Mae'r cynnwys hwn ar gael yn Saesneg yn unig.
Hayley Moulding is a PhD student and is currently exploring sleep disorders within the MRC Centre.
In 2014, I started a 4-year MRC PhD and during my first year I undertook three different research projects investigating various different psychiatric and genetic disorders including 22q11.2 deletion syndrome, attention-deficit hyperactivity disorder (ADHD) and schizophrenia. I began my PhD in 2015, exploring sleep disturbances in children and adolescents with 22q11.2 deletion syndrome. This genetic syndrome puts individuals at high risk for psychiatric disorders, namely schizophrenia.
My job is to work out whether sleep is fundamentally different in individuals with the syndrome compared to unaffected siblings, looking at the rates and types of sleep problems. In particular, I want to see whether there is a relationship between sleep and mental health outcomes in this genetic disorder.
My work sets out to inform and help families of individuals with sleep problems and 22q11.2 deletion syndrome. It could be used to help determine the likelihood of mental health problems, to identify those who are at risk and implement interventions with these families.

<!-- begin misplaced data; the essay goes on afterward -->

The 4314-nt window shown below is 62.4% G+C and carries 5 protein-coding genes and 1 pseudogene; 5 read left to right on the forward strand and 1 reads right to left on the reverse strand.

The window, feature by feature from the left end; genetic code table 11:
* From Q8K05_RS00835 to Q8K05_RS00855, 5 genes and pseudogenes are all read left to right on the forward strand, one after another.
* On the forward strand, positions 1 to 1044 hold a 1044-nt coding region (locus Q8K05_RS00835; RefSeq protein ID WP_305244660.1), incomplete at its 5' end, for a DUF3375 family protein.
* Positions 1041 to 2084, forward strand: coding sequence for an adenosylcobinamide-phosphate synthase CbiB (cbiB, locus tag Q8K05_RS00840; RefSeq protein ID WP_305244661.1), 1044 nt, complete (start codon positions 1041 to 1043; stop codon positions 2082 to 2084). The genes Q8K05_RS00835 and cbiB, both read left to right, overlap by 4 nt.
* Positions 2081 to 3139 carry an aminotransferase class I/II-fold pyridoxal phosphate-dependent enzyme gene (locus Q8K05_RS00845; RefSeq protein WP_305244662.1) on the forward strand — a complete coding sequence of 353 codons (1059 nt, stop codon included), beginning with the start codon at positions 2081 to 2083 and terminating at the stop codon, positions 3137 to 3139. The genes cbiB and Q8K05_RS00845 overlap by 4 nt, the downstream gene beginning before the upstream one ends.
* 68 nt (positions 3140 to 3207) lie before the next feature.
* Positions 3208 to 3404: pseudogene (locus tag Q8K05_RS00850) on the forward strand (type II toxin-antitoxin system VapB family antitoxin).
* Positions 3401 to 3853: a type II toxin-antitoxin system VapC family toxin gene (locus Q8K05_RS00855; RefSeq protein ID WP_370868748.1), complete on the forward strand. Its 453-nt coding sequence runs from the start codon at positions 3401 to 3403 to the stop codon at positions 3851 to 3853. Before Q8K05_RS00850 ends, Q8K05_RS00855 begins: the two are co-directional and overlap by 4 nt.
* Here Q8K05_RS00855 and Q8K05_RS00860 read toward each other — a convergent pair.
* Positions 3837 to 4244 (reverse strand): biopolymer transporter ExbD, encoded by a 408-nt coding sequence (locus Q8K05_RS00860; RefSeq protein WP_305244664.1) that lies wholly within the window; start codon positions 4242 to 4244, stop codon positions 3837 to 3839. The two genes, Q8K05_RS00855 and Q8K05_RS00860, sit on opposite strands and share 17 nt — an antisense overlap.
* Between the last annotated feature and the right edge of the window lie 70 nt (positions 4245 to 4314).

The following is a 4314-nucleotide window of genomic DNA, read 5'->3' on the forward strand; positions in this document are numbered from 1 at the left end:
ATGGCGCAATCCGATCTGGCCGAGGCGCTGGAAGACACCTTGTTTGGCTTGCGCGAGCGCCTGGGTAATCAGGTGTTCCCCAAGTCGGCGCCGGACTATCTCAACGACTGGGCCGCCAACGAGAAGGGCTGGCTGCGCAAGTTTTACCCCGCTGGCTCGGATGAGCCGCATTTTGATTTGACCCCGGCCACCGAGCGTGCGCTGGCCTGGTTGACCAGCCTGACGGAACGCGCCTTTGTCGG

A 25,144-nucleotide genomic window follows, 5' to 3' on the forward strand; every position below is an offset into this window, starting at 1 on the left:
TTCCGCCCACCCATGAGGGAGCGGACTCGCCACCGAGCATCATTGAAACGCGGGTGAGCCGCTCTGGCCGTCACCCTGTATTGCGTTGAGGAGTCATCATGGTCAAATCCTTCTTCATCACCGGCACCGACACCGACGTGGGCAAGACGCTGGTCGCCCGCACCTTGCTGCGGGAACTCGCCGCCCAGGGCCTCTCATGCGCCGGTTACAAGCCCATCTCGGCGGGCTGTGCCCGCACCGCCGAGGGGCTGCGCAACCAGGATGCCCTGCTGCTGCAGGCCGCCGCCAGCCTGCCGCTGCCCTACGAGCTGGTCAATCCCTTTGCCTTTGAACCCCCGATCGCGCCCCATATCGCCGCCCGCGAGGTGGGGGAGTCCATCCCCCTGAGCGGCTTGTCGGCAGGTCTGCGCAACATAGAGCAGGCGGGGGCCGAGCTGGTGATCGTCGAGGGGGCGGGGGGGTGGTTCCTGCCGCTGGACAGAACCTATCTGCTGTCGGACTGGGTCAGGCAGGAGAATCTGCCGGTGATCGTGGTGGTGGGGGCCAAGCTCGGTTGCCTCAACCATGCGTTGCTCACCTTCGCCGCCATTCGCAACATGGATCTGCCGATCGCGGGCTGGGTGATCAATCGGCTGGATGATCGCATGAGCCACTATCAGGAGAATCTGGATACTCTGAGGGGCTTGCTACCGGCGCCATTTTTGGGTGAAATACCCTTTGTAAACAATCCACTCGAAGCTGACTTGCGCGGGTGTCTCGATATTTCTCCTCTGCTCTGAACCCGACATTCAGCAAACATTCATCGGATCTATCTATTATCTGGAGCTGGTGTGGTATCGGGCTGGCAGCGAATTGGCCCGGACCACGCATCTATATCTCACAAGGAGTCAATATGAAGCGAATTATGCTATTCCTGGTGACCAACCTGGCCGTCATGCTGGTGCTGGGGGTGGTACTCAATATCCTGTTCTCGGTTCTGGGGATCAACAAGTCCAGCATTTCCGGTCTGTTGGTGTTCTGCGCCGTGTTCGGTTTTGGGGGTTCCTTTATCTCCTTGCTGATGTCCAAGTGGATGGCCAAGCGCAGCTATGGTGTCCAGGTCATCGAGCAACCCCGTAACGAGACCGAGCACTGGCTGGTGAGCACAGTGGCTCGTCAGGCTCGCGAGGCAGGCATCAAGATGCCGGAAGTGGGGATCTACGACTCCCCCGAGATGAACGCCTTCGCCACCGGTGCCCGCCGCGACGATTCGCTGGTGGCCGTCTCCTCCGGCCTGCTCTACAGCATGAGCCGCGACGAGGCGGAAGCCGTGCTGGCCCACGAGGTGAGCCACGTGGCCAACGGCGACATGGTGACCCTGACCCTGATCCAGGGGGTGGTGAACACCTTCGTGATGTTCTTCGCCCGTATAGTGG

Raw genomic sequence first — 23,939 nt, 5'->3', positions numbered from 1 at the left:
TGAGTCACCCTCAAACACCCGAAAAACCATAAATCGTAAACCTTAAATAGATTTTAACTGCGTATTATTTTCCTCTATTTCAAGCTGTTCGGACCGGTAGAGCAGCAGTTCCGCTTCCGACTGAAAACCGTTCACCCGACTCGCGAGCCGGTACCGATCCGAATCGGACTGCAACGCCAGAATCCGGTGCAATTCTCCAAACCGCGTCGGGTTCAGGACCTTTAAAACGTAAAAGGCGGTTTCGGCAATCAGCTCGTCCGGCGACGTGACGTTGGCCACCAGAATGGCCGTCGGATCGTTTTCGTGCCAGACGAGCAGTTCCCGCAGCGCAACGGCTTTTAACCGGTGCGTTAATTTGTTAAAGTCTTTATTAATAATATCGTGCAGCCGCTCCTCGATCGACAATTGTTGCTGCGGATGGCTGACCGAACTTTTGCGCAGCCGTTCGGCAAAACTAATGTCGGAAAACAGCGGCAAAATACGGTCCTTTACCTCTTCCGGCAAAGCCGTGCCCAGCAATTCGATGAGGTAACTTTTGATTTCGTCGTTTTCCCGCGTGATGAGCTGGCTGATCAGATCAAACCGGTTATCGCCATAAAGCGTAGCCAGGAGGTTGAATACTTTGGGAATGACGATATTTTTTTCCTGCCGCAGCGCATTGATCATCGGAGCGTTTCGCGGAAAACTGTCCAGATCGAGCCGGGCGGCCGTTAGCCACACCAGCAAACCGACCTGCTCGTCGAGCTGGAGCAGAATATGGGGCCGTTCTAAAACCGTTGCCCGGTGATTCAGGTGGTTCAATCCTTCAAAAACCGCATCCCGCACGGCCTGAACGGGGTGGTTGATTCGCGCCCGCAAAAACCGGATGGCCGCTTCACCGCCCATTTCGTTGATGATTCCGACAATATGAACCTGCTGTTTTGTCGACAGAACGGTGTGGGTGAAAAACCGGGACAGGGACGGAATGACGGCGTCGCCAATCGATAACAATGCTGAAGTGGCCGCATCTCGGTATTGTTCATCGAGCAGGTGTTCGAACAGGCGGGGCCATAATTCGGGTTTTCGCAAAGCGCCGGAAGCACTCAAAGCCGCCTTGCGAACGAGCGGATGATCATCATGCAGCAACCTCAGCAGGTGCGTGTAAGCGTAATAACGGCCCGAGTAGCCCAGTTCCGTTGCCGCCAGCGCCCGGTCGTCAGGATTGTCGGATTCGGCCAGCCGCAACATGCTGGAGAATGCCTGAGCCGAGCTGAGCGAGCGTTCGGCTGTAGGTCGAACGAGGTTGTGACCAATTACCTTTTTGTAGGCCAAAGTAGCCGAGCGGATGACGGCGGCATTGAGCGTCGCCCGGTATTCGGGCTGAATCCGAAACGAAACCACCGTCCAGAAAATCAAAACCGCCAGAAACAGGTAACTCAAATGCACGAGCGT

Public engagement plays a major role in my research and progression as a scientist. I am incredibly passionate about my research and enjoy communicating this to the public. I have a particular interest in engaging with the younger generation and also areas of socioeconomic difficulty.
I was fortunate to take part and win the online challenge ‘I’m a Scientist Get Me out of Here.’ I was rewarded with £500 to spend in public engagement, which I am hoping to spend working in collaboration with the Community Gateway project at Cardiff University. I also collaborated with the Curator and Creative Producers for Green Man Festival 2016 to create a mental health and genetics themed exhibition in the Einstein’s Garden section. I have volunteered at events including Cardiff Brain Games and have blogged about my research via National Centre for Mental Health.
If you want to speak to Hayley about her work, please get in touch: